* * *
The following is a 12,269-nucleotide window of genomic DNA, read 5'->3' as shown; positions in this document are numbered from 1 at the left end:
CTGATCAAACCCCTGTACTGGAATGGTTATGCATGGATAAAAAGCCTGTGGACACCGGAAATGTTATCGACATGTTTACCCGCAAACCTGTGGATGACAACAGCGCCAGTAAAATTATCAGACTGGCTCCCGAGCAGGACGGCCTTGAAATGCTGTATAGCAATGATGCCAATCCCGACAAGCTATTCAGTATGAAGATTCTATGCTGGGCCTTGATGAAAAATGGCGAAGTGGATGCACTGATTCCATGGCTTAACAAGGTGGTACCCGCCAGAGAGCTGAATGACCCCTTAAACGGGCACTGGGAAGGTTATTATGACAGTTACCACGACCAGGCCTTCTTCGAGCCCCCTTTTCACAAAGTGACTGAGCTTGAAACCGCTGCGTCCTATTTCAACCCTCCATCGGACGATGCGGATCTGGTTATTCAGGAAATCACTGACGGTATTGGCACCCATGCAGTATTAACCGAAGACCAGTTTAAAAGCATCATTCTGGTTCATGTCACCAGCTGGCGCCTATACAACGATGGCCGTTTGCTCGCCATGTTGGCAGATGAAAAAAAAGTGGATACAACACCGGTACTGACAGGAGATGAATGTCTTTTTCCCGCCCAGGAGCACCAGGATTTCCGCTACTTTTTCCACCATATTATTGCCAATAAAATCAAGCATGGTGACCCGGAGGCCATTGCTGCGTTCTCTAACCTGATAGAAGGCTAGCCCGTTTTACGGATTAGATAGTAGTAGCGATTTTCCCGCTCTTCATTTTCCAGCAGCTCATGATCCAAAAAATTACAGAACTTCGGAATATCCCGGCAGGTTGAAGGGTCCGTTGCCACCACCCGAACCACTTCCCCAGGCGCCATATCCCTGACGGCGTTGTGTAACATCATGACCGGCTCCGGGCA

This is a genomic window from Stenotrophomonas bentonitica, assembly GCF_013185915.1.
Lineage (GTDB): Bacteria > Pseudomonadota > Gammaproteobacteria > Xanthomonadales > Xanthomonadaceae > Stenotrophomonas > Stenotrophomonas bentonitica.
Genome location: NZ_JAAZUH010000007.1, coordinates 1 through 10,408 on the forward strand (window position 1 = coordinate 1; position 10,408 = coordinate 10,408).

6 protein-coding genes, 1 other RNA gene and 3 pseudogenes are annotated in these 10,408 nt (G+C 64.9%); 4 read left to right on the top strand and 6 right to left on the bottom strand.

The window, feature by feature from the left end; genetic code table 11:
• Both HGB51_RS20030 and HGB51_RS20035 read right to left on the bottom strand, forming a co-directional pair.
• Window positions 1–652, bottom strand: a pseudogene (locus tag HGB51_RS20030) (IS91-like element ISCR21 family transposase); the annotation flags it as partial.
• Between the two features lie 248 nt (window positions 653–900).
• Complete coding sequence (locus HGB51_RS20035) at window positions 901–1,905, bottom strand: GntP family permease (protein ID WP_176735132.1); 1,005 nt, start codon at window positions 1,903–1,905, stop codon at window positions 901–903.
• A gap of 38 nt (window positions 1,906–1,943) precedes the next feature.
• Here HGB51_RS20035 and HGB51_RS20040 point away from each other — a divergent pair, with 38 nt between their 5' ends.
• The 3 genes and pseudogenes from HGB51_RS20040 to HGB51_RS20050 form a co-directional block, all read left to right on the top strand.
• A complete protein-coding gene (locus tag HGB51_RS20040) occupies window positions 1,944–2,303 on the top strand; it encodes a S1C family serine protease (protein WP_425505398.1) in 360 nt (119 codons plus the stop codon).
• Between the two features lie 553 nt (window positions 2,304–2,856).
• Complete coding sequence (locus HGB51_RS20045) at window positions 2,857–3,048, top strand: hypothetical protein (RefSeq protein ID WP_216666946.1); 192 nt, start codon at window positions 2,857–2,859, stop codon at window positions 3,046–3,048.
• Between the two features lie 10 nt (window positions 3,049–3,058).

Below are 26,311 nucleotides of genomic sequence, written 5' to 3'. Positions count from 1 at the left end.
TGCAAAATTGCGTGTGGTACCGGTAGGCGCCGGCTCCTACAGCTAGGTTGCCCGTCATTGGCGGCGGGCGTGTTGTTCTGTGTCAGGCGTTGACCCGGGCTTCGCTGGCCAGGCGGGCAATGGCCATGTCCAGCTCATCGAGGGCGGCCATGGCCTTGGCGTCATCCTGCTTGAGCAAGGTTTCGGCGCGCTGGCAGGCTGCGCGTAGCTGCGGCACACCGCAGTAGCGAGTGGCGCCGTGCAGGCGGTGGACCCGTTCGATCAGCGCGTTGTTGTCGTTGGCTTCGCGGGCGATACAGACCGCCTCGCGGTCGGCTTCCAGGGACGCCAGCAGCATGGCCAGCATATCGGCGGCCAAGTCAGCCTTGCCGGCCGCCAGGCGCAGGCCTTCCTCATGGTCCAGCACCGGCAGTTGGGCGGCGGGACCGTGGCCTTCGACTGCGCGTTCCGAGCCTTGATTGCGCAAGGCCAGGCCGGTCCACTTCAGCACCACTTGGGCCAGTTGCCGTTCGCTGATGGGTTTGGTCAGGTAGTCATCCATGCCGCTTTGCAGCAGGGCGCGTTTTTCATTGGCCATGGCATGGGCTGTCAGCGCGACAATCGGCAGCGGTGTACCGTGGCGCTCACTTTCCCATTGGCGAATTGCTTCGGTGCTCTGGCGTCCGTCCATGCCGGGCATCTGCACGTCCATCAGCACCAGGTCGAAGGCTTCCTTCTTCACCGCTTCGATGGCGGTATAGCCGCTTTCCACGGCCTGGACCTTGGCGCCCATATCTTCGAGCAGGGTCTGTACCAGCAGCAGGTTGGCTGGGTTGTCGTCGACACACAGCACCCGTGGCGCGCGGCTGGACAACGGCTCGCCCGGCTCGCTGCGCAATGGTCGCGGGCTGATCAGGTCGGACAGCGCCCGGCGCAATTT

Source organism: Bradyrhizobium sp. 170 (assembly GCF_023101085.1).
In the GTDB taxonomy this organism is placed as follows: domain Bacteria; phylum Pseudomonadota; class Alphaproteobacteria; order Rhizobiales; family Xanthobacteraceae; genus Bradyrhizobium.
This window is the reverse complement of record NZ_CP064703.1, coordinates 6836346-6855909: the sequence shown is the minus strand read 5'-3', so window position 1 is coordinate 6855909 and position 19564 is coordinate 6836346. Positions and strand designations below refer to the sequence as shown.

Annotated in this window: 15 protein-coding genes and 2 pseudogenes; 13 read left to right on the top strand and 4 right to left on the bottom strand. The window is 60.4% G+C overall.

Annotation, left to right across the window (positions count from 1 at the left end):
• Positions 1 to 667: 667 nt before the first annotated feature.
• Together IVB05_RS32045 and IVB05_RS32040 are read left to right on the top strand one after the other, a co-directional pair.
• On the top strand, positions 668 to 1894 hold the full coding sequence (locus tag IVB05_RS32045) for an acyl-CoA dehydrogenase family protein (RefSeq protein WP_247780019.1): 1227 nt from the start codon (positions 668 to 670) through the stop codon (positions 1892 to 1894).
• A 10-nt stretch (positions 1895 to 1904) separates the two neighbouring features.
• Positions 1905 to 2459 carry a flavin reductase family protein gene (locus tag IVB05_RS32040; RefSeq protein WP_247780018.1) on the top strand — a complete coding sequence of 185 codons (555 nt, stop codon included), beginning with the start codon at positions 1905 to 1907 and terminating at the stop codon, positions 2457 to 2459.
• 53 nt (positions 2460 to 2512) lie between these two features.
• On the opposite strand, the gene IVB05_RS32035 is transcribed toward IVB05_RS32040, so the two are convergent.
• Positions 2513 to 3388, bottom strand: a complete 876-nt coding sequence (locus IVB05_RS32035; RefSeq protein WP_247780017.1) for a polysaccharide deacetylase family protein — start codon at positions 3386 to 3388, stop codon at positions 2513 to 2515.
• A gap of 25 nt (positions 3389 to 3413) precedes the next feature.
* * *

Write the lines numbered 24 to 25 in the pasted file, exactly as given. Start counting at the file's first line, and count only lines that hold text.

Annotated in this window: 15 protein-coding genes and 2 pseudogenes; 13 read left to right on the top strand and 4 right to left on the bottom strand. The window is 60.4% G+C overall.

Annotation, left to right across the window (positions count from 1 at the left end):